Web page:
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DavidPrestidge

DavidPrestidge has written 360 posts for Crime Fiction Lover

William Wallace writes crime

On the Radar — There’s more than just a touch of tartan among this week’s new releases. We have gore in Glasgow, an emergency in Edinburgh, anarchy in Alloa, and even an author called William Wallace. Meanwhile, away from the bonny land we’ve got sin in Sacramento, killings in Kassel, savagery in Somerset and a bloodbath in[…]

Aloysius Tempo

Written by Jason Johnson — Aloysius Tempo was brought up hard. His mother, uncertain of which side of the Irish political divide his father came from, abandoned him a few days after his birth. She left him beside a stream, his cradle a plastic beer crate. From that inauspicious entry into the world, things went[…]

Dexter’s requiem?

On the Radar — Doesn’t it make you sick when the killer gets away at the end? Well, there’s one killer we’ve all been rooting for a long time and, paradoxically, it makes us a bit sick that Dexter is not going to get away at the end of the eighth novel in Jeff Lindsay’s[…]

Gargoyle Pixie Dog

Written by Bill Todd — This collection opens with the bright and breezy novella, Gargoyle Pixie Dog. Private detective Danny Lancaster, who features in all the stories, is a partly disabled army veteran plying his trade on the streets of Brighton. The seaside town offers a backdrop of fading Georgian splendour, gay subculture, drugs and antique shops.[…]

The Big Bitch

Written by John Patrick Lang — So, what is left of Jackson ‘Doc’ Holiday’s world, now that his multi-million dollar fraud scheme has collapsed around his ears? Well, there’s the Armani suits, Gucci loafers and handmade shirts, for starters. A total pariah in the legitimate financial world, what does he do? He becomes a San Francisco[…]

Dem bones

On the Radar — This week the Bones series by Kathy Reichs receives its latest instalment, and we’ve also got a brand new book by Denise Mina. There’s a wartime crime story, a couple of Irish connections and a trip to Malmo as well. See what you think of this week’s new releases… Speaking in[…]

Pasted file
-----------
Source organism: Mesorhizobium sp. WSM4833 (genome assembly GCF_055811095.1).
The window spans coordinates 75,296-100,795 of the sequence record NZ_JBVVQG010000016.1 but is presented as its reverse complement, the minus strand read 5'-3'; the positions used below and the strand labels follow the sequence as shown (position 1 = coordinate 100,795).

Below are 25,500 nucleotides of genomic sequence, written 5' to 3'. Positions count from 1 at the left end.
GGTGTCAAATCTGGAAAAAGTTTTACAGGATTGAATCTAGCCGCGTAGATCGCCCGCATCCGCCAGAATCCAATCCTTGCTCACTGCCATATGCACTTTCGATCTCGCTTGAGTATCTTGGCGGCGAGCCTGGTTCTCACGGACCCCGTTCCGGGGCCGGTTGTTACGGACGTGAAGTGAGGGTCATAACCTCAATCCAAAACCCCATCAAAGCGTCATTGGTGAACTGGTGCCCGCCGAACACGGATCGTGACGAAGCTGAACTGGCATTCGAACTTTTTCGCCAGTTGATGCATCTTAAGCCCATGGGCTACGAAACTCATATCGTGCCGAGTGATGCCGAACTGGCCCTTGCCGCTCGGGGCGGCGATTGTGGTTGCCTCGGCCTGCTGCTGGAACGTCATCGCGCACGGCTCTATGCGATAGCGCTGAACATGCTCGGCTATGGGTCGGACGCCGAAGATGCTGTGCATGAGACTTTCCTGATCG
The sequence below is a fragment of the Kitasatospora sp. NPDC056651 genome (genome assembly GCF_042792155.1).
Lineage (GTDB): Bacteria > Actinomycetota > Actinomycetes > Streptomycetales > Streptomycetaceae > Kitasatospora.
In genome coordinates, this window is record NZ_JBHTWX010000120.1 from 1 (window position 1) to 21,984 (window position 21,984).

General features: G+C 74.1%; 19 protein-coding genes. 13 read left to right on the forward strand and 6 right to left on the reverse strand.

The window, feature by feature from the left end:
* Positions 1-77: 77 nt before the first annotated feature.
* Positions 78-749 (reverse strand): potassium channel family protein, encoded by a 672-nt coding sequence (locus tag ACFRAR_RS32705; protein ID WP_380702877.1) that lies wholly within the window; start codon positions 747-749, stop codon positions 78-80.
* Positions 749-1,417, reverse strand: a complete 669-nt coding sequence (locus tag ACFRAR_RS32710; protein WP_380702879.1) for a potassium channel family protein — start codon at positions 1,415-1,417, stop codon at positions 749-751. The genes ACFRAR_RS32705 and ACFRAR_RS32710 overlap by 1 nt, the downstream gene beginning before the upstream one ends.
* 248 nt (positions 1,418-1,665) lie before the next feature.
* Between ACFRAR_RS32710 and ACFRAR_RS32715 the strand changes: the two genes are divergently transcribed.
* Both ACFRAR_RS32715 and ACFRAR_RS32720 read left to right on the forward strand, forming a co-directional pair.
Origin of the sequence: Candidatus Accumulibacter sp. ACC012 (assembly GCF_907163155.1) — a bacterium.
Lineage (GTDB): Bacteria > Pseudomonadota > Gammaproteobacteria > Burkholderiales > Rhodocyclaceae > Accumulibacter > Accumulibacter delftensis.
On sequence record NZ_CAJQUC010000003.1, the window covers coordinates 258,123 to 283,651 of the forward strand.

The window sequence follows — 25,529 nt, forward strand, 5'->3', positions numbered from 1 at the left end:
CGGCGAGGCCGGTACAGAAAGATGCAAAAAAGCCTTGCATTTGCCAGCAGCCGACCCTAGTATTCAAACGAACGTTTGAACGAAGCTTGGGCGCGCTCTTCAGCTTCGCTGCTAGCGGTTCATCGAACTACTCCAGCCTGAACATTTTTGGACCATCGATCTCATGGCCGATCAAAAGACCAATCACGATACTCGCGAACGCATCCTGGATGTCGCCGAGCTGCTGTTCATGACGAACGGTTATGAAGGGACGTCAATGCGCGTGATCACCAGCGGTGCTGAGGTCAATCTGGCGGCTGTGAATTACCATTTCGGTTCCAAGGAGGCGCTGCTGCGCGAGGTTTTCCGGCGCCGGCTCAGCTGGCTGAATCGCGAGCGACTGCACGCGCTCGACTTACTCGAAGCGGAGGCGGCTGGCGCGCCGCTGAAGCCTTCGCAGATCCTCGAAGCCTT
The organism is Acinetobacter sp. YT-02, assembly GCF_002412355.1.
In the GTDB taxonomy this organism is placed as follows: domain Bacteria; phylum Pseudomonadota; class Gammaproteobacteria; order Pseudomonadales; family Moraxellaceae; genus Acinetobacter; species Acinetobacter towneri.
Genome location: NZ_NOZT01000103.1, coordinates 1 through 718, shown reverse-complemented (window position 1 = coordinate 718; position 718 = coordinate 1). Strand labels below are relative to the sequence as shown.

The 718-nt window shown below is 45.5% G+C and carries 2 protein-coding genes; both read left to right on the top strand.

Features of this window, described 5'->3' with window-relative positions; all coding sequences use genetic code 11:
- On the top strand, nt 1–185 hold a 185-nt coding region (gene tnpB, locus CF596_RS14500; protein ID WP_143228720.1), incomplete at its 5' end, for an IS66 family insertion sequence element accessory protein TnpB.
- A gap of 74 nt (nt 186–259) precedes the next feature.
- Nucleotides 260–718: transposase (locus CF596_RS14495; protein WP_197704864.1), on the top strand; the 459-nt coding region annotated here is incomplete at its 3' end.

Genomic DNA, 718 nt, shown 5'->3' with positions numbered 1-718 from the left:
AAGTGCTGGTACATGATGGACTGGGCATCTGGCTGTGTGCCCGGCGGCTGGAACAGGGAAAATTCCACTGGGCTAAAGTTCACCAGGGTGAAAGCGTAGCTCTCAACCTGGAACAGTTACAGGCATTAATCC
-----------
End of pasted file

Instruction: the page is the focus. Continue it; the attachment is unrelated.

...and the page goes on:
What Remains

Written by Tim Weaver — David Raker has joined the select band of fictional characters whose return in a new book excites existing fans, and collects new ones with every publication. Raker finds people. People who may not want to be found, but have left loved ones and family searching for the truth, whatever it[…]

Victoria Iphigenia… sounds good

On the Radar — Chicago investigator VI Warshawski has the two most beautiful and mellifluous forenames in the history of crime fiction but as her countless fans know she is tough as teak. She returns this week in Brush Back. We also offer a detective who might be a carrot, a couple of books set in the[…]

First look: Every Night I Dream of Hell

Ever since Malcolm Mackay burst onto the scene with The Necessary Death Of Lewis Winter (2013), a new novel by the Stornaway writer has become a major crime fiction event. An early copy of the latest has arrived and I love the look of the new cover – suitably stark and uncompromising, suiting a writer to[…]

The Ends of the Earth

Written by Robert Goddard — This is the concluding part of a trilogy set in the immediate aftermath of World War I. James ‘Max’ Maxted is a former RAF pilot who has been searching for the truth behind the death of his diplomat father in Paris. In his quest he has become embroiled in an[…]

Familiarity, no contempt

On the Radar — Several long-standing favourite characters make a reappearance here in our new releases this week including Frieda Klein, Bruno Courrèges, ‘Max’ Maxsted, and Peter Diamond. There are also new books by Karin Slaughter, Brian McGilloway, Cathi Unsworth and – with another Bob Dylan song title – Kay Kendall. Friday on My Mind by Nicci[…]

Are You Watching Me

Written by Sinéad Crowley — Liz Cafferkey works at Tír na nÓg in Dublin. In Gaelic it means The Land of The Young, a place in pre-Christian Irish myth. That’s ironic because in reality Tír na nÓg is a shabby drop-in centre for elderly men. They serve cups of tea and sympathy, and try to help with problems[…]